Some of my earliest memories about a computer involve sitting in my grade school library in front of the old school Apple computer.
This summer about 400 foreign exchange students from countries including China, Nigeria and the Ukraine came to our country on a summer cultural exchange work visa program. They wanted to practice their English, earn some money and learn more about what life is like in the United States.
What happened to them should be a national embarrassment. The students were put to work in a Pennsylvania plant that packages and ships Hershey's chocolates.
The beginning of a semester is always hectic. Dropouts haven't been weeded out yet, so there's a surplus of people on a bustling campus. Needless to say, it's awfully tough getting around the university area this time of year.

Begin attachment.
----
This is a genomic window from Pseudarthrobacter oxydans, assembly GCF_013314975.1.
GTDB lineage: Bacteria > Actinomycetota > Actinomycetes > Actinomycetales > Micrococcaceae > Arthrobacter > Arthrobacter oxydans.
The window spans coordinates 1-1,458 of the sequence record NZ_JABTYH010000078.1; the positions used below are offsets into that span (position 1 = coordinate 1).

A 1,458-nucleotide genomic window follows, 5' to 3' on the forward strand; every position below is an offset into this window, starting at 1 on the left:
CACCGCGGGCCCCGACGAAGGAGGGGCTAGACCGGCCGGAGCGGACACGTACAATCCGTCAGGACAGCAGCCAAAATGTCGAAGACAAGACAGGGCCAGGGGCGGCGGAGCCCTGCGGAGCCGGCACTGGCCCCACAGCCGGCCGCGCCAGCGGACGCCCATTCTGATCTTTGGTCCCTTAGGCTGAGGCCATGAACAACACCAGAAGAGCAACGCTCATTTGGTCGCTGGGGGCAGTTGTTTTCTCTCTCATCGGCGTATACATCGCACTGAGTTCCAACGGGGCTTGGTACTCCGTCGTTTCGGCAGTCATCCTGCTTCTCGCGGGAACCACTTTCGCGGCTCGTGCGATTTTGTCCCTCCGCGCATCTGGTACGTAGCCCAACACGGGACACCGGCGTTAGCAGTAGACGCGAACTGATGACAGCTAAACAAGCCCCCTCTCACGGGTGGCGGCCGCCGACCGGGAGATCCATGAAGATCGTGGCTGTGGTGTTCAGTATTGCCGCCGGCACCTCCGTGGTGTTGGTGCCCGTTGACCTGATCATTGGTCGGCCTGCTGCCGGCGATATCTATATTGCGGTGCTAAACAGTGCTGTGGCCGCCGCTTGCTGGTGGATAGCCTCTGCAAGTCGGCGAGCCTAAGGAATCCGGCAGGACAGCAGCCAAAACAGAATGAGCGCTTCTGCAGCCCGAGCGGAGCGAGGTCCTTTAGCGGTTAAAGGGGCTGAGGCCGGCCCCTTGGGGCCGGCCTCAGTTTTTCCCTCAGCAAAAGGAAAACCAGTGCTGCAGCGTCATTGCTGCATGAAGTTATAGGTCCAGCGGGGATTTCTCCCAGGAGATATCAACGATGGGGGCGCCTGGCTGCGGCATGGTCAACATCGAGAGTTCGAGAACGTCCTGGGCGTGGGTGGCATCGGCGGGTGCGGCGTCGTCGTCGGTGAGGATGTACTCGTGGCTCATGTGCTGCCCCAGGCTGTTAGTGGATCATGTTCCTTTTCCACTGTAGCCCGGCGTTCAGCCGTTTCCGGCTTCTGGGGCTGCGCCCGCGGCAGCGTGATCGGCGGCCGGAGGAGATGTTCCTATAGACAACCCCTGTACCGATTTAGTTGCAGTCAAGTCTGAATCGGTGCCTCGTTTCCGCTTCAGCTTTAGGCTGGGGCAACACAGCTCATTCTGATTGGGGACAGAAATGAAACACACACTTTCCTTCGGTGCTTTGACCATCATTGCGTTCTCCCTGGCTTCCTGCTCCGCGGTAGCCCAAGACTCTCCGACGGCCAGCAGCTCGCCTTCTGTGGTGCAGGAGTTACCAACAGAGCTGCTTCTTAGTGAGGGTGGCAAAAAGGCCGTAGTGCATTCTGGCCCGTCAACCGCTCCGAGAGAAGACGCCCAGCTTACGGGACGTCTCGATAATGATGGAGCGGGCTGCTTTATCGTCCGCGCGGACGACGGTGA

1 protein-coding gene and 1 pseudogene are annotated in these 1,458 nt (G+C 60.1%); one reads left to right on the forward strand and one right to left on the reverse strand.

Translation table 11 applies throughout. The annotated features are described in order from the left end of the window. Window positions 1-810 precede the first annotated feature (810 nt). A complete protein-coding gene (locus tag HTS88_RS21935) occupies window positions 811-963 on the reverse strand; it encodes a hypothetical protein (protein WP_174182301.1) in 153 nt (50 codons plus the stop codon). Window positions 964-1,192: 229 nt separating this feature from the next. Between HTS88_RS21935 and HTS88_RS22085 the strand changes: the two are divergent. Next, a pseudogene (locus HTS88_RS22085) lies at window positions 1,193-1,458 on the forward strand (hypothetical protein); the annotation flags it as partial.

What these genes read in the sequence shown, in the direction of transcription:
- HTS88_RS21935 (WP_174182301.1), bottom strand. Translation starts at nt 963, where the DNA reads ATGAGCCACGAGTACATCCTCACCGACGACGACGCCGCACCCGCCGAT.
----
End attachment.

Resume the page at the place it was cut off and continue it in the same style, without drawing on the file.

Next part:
The military retirement system is under attack. Budget cutters and penny pinchers in Washington have directed the Pentagon to reduce costs, and one of the best retirement plans available in America is facing the ax.
Greetings, UNO students, faculty, alumni and all other Gateway readers. Welcome to a brand-new year on campus! Taking over as Editor-in-Chief of the Gateway this fall has been a fresh and exciting start to my sophomore year of college.
If you're reading this, you're engaging in an activity that has entertained, informed and enlightened humans for almost as long as we've been walking on Earth. I'm talking about reading, of course. It's one of the oldest forms of communication in the world (second only to the spoken word) and nearly every culture on Earth does it.
Two years ago, in an attempt to understand the philosophical underpinnings of the modern Conservative movement, I attempted to read Ayn Rand's magnum opus "Atlas Shrugged." My foray was short-lived, as I only made it a third of the way through before giving up entirely.